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United States Court of Appeals, Seventh Circuit.

Elouise BRADLEY, Plaintiff-Appellant, v. WISCONSIN DEPARTMENT OF CHILDREN AND FAMILIES, et al., Defendants-Appellees.

No. 17-2923

Decided: March 19, 2018

Before Frank H. Easterbrook, Circuit Judge Daniel A. Manion, Circuit Judge Diane S. Sykes, Circuit Judge Elouise Bradley, Pro Se


As in other suits that she has already lost, Elouise Bradley asserts in this suit under 42 U.S.C. § 1983 that the Wisconsin Department of Children and Families and three of its employees improperly revoked her license to operate a childcare center. She also sues the civil litigation division of the Wisconsin Department of Justice and three other parties. Bradley challenges the dismissal of her lawsuit, which the district court ruled was frivolous. We agree with that ruling, affirm the judgment, and enter a sanction.

In the past five years Bradley has lost three appeals in suits accusing some or all of the defendants in this case of violating her constitutional rights by revoking her daycare license. Bradley v. Sabree, 842 F.3d 1291 (7th Cir. 2016) (Bradley III ); Bradley v. Sabree, 594 Fed.Appx. 881 (7th Cir. 2015) (Bradley II ); Bradley v. Wisconsin Department of Children & Families, 528 Fed.Appx. 680 (7th Cir. 2013) (Bradley I ). In her first appeal, we affirmed the dismissal of her suit against the Wisconsin Department of Children and Families because it is not a “person” under § 1983. Bradley I, 528 Fed.Appx. at 681. In her second appeal, a suit against the same employees she names in this suit, we affirmed the district court's dismissal for failure to state a claim and for lack of jurisdiction. Bradley II, 594 Fed.Appx. at 883. Her third go-around was a repeat of the first suit, and we affirmed the dismissal because the suit was barred by claim preclusion. Bradley III, 842 F.3d at 1293.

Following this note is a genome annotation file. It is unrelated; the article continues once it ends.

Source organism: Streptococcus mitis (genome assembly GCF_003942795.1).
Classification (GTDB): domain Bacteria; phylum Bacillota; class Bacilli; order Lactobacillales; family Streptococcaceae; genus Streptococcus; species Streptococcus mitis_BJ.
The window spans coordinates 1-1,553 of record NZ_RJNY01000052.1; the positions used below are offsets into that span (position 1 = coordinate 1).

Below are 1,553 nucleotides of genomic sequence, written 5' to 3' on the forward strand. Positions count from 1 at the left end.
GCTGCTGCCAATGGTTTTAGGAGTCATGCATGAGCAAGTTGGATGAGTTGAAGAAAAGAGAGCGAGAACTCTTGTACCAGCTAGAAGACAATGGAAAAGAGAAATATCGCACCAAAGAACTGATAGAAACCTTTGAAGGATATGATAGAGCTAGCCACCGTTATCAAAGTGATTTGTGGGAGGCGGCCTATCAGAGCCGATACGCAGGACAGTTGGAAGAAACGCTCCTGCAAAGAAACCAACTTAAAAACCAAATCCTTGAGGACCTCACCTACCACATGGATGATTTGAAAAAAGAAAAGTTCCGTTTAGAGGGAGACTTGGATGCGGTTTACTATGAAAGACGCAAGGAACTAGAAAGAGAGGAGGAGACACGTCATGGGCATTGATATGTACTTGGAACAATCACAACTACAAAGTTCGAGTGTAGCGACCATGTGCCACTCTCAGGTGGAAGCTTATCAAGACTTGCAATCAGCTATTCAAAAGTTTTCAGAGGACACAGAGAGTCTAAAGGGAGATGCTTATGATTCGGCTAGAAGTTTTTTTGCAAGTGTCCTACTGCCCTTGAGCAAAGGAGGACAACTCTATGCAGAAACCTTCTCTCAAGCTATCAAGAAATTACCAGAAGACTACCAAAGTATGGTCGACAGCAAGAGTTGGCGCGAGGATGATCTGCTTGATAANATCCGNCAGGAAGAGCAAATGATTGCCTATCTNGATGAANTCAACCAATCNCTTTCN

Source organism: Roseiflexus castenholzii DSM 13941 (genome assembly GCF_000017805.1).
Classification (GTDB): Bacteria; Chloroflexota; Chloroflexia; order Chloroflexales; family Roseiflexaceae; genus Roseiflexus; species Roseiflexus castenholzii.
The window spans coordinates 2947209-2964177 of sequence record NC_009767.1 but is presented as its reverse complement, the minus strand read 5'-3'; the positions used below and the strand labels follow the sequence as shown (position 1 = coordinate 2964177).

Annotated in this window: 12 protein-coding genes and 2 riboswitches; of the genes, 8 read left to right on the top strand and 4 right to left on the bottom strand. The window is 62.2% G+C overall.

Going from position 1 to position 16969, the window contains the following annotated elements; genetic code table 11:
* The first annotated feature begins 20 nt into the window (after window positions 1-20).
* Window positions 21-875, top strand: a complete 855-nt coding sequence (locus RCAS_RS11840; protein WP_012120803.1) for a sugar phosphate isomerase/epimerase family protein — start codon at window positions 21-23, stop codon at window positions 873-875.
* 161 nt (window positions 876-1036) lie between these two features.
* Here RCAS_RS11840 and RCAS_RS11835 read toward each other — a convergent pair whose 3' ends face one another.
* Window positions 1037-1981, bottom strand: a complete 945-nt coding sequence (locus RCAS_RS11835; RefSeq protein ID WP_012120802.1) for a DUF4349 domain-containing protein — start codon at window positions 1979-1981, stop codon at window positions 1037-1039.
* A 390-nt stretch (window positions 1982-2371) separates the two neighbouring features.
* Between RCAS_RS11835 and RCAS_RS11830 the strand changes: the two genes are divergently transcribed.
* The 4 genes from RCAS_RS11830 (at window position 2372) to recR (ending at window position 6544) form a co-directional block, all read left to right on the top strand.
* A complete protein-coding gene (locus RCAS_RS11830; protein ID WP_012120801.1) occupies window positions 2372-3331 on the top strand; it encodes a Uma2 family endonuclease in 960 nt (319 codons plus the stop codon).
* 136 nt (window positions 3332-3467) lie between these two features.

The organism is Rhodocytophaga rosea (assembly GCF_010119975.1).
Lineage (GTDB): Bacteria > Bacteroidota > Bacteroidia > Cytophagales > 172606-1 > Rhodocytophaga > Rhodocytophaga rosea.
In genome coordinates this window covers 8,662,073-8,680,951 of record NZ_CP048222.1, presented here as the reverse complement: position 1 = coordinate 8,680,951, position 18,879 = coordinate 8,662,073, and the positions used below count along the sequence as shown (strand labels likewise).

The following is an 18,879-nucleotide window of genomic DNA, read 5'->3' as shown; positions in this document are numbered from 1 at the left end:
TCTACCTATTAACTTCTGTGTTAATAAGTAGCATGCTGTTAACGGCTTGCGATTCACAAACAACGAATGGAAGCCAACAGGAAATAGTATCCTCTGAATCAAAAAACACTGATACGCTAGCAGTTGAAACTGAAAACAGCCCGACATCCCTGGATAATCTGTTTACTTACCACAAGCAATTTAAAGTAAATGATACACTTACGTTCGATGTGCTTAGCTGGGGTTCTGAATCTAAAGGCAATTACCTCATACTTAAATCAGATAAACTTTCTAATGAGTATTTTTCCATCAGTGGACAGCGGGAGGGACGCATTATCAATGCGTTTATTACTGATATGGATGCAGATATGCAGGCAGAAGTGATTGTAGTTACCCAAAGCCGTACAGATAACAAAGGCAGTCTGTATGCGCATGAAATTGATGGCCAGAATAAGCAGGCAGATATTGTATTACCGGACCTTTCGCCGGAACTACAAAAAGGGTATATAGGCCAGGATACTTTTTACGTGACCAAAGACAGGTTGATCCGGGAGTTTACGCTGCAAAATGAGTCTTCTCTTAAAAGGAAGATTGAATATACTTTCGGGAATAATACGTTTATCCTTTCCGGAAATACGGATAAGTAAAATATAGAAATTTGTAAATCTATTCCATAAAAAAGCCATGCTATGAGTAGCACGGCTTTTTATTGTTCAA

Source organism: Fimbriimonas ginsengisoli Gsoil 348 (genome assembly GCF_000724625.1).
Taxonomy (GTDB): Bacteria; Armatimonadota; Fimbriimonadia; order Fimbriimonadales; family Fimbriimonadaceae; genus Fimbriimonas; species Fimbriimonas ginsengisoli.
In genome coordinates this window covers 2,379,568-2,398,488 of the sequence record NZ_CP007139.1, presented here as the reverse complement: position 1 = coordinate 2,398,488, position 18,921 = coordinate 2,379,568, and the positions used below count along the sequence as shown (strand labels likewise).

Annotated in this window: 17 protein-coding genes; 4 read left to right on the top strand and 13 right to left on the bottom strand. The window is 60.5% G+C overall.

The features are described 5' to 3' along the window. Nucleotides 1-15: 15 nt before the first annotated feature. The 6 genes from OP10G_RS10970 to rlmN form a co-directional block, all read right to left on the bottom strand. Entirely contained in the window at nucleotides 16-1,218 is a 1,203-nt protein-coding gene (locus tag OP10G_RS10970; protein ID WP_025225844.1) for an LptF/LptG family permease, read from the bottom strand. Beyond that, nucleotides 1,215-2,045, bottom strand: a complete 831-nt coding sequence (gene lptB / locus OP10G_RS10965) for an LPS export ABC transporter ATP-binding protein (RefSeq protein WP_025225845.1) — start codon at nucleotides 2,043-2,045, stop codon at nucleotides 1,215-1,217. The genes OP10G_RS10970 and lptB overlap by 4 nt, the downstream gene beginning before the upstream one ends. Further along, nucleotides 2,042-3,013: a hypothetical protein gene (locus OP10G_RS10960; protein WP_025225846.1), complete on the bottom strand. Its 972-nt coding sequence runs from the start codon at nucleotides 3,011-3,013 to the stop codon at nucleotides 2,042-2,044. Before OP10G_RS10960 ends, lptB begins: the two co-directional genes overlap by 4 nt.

In this fourth appeal we again confront a district court's order dismissing Bradley's claims against the same defendants for the same alleged wrongs. Although we construe Bradley's brief liberally, Anderson v. Hardman, 241 F.3d 544 (7th Cir. 2001), we cannot glean a meaningful argument challenging the district court's resolution of the suit. Claim preclusion bars most of Bradley's theories because they involve the same parties and the same core of operative facts as her prior suits, which ended with a final judgment on the merits in the defendants’ favor. See Bernstein v. Bankert, 733 F.3d 190, 226 (7th Cir. 2013); Ross v. Board of Education of Township High School District 211, 486 F.3d 279, 283 (7th Cir. 2007). As for the new defendants, Bradley does not assert any coherent claim against them.

Bradley contends that the district judge is biased against her and should not have decided the case. The adverse decisions are the only reason she thinks the judge biased, but the best explanation of the decisions is that the judge sincerely thinks the claims unavailing. Prior adverse decisions do not disqualify a judge. See Liteky v. United States, 510 U.S. 540, 114 S.Ct. 1147, 127 L.Ed.2d 474 (1994).

We have warned Bradley that further frivolous appeals may result in penalties. Bradley III, 842 F.3d at 1293. She disregarded our warning. Two penalties are appropriate. First, by pursuing a frivolous course of litigation Bradley has forfeited her privilege of litigating without prepayment of fees (that is, suing in forma pauperis ) under 28 U.S.C. § 1915. See Martin v. District of Columbia Court of Appeals, 506 U.S. 1, 113 S.Ct. 397, 121 L.Ed.2d 305 (1992). Second, we fine her $1,000 and enter an order under Support Systems International, Inc. v. Mack, 45 F.3d 185, 186 (7th Cir. 1995). Until she pays that fine she is barred from filing papers in any federal court within this circuit except for the defense of criminal cases or applications for writs of habeas corpus. Bradley may submit to this court, no earlier than two years from the date of this order, a motion to modify or rescind this order. And even if she pays the $1,000 fine, she must pay all required filing fees in her future cases. (That is to say, these two penalties are cumulative, not alternative.)

The district court's judgment is affirmed. The sanctions we have mentioned will be entered as separate orders.

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